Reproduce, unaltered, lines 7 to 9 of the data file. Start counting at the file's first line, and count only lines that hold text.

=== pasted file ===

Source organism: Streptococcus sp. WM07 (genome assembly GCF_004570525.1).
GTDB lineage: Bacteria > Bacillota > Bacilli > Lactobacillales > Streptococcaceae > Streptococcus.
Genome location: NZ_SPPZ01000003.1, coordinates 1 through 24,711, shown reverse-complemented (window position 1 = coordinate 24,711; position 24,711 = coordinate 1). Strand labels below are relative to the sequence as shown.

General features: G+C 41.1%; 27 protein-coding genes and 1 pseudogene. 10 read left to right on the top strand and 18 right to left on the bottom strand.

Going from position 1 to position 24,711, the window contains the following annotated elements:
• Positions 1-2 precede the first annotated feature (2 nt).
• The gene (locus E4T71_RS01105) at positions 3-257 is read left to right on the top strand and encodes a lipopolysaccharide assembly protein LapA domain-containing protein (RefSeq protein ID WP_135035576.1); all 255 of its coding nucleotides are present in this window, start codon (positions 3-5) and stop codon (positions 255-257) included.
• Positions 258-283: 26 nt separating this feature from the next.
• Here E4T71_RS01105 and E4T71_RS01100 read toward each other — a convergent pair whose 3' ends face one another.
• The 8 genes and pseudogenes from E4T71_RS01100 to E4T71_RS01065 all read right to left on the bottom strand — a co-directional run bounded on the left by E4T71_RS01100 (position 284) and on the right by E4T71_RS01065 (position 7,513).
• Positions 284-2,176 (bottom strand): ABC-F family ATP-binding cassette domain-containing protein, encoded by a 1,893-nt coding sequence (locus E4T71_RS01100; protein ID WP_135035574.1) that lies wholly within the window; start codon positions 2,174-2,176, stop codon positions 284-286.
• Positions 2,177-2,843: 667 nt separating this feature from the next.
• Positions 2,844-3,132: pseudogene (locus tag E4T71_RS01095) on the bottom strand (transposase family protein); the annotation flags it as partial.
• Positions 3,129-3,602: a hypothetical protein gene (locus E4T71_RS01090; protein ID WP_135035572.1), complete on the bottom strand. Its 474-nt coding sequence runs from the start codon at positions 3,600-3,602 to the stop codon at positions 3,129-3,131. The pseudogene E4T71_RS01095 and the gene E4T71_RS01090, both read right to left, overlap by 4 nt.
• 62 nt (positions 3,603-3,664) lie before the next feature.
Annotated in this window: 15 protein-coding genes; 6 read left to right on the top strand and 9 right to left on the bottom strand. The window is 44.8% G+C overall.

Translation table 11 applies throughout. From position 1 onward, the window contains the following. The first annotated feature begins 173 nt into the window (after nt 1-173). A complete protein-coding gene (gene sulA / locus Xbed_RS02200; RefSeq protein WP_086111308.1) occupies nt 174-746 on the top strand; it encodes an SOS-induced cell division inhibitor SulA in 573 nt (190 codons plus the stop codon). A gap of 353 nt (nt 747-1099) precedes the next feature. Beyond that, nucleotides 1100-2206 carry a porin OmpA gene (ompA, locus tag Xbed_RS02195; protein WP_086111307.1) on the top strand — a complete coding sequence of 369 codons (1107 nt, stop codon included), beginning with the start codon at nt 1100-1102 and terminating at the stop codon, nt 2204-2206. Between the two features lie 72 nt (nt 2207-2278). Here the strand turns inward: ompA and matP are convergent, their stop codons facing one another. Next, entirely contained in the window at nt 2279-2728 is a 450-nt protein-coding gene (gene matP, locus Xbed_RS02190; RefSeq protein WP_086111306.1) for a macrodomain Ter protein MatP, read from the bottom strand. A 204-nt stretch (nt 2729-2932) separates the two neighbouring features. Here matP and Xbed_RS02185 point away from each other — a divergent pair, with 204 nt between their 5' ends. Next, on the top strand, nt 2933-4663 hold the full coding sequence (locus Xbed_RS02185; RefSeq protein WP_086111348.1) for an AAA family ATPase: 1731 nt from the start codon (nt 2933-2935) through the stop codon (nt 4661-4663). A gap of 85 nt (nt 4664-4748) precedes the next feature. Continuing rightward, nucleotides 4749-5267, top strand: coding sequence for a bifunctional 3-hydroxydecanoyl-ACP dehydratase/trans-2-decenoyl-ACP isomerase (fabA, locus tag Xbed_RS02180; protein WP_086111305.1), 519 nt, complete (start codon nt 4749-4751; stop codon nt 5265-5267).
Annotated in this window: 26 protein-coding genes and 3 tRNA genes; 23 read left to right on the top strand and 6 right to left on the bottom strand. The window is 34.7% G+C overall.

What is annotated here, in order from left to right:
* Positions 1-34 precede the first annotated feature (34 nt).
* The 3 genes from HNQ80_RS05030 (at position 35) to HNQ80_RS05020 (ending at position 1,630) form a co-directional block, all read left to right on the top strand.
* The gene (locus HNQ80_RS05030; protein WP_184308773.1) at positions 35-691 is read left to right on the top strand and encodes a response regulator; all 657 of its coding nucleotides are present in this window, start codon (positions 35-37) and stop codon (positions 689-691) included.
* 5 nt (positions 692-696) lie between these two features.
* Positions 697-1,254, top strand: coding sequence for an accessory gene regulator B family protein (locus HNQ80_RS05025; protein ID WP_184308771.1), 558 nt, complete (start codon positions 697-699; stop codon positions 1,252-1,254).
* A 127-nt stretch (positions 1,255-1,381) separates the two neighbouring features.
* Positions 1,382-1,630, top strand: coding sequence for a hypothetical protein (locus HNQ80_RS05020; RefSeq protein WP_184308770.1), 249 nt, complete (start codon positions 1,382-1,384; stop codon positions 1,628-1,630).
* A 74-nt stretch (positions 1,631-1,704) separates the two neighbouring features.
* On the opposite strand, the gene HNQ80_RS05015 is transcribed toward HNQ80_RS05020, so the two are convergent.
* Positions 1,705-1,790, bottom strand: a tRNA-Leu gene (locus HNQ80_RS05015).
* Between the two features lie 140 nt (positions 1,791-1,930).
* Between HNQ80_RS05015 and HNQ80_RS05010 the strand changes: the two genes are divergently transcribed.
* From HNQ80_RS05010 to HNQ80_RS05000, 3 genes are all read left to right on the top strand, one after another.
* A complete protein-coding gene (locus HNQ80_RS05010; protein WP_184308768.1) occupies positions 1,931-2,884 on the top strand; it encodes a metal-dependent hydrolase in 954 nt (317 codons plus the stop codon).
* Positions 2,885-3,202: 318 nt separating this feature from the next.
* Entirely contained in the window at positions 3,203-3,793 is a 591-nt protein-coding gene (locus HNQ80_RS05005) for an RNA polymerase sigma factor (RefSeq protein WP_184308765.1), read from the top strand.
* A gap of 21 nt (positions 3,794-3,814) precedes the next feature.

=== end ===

• The gene (locus E4T71_RS01105) at positions 3-257 is read left to right on the top strand and encodes a lipopolysaccharide assembly protein LapA domain-containing protein (RefSeq protein ID WP_135035576.1); all 255 of its coding nucleotides are present in this window, start codon (positions 3-5) and stop codon (positions 255-257) included.
• Positions 258-283: 26 nt separating this feature from the next.
• Here E4T71_RS01105 and E4T71_RS01100 read toward each other — a convergent pair whose 3' ends face one another.